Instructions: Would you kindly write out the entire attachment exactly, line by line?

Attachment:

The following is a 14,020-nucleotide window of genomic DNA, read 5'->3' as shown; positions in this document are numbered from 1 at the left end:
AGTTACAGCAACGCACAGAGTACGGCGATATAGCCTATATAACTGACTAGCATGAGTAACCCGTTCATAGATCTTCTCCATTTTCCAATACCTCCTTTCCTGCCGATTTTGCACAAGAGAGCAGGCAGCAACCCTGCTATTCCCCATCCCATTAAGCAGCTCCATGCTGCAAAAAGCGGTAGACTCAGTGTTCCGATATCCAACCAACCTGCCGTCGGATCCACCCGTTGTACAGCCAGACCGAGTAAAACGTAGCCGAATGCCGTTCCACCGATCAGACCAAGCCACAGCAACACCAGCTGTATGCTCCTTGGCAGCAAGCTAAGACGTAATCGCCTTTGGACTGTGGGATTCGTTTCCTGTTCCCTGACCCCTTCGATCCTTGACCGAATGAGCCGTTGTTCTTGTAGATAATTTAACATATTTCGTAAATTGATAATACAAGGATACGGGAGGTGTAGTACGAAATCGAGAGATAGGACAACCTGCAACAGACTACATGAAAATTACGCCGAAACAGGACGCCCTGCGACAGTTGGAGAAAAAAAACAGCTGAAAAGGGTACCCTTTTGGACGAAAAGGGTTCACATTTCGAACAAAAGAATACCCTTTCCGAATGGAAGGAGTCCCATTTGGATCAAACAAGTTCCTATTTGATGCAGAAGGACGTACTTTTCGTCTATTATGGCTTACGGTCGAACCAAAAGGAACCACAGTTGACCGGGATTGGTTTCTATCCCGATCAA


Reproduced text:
The following is a 14,020-nucleotide window of genomic DNA, read 5'->3' as shown; positions in this document are numbered from 1 at the left end:
AGTTACAGCAACGCACAGAGTACGGCGATATAGCCTATATAACTGACTAGCATGAGTAACCCGTTCATAGATCTTCTCCATTTTCCAATACCTCCTTTCCTGCCGATTTTGCACAAGAGAGCAGGCAGCAACCCTGCTATTCCCCATCCCATTAAGCAGCTCCATGCTGCAAAAAGCGGTAGACTCAGTGTTCCGATATCCAACCAACCTGCCGTCGGATCCACCCGTTGTACAGCCAGACCGAGTAAAACGTAGCCGAATGCCGTTCCACCGATCAGACCAAGCCACAGCAACACCAGCTGTATGCTCCTTGGCAGCAAGCTAAGACGTAATCGCCTTTGGACTGTGGGATTCGTTTCCTGTTCCCTGACCCCTTCGATCCTTGACCGAATGAGCCGTTGTTCTTGTAGATAATTTAACATATTTCGTAAATTGATAATACAAGGATACGGGAGGTGTAGTACGAAATCGAGAGATAGGACAACCTGCAACAGACTACATGAAAATTACGCCGAAACAGGACGCCCTGCGACAGTTGGAGAAAAAAAACAGCTGAAAAGGGTACCCTTTTGGACGAAAAGGGTTCACATTTCGAACAAAAGAATACCCTTTCCGAATGGAAGGAGTCCCATTTGGATCAAACAAGTTCCTATTTGATGCAGAAGGACGTACTTTTCGTCTATTATGGCTTACGGTCGAACCAAAAGGAACCACAGTTGACCGGGATTGGTTTCTATCCCGATCAA